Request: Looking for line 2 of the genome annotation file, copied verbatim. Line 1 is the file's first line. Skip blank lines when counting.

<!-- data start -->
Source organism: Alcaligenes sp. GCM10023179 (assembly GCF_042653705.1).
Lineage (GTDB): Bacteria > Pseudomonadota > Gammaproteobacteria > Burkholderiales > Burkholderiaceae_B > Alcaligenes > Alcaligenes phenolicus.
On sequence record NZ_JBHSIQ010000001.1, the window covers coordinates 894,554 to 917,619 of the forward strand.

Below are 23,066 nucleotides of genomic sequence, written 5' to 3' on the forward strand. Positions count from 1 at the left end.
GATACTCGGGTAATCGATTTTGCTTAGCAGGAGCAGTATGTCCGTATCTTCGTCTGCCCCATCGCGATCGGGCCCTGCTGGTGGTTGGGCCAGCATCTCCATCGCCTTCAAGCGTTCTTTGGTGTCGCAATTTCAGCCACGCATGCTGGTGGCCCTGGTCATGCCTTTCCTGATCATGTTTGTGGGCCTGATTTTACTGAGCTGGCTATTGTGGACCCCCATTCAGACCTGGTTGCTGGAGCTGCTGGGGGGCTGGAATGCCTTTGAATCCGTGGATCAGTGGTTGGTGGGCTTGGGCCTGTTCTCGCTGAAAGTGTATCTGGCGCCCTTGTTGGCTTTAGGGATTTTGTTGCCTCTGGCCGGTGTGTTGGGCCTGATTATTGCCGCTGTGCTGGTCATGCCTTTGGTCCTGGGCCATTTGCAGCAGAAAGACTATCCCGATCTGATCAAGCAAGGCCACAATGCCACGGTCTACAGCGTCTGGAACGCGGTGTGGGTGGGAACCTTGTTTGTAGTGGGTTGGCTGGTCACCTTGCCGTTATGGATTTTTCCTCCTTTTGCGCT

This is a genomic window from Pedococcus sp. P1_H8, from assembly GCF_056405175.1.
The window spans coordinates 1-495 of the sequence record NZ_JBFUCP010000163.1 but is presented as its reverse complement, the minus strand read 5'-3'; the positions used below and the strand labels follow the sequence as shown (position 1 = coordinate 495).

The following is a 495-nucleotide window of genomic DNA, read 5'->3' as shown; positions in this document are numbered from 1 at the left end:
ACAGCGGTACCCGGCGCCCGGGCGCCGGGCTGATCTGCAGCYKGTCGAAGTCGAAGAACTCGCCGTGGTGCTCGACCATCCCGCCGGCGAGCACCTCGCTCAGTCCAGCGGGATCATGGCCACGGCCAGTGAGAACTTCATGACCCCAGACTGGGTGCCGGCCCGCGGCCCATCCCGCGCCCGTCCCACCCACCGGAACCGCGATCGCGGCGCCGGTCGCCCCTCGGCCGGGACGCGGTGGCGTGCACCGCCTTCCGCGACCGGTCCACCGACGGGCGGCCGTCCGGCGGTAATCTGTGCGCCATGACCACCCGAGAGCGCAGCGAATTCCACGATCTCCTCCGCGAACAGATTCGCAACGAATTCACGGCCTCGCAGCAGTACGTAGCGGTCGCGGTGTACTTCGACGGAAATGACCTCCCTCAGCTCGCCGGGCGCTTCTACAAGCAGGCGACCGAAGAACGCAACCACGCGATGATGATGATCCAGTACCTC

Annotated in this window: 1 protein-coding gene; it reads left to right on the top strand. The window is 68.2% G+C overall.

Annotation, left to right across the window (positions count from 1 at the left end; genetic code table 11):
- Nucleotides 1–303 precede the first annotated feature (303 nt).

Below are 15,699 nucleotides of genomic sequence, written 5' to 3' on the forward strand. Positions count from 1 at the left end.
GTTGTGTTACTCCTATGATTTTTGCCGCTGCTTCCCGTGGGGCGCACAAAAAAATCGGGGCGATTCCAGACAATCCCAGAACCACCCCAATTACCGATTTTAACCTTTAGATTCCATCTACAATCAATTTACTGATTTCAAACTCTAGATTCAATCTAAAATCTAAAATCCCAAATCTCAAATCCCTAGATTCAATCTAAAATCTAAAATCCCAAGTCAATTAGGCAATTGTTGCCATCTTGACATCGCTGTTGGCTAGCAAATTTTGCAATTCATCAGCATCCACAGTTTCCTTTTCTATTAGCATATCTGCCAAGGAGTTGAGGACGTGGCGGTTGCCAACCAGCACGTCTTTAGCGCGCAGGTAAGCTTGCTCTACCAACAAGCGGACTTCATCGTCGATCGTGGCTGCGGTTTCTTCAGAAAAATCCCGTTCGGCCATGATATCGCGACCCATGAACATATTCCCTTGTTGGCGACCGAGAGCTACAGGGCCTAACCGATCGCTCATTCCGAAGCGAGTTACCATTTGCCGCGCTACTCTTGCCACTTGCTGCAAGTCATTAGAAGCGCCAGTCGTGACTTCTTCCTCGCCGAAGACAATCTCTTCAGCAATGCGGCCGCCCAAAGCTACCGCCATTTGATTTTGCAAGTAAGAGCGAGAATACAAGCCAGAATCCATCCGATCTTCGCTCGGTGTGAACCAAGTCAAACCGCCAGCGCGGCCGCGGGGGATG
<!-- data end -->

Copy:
Lineage (GTDB): Bacteria > Pseudomonadota > Gammaproteobacteria > Burkholderiales > Burkholderiaceae_B > Alcaligenes > Alcaligenes phenolicus.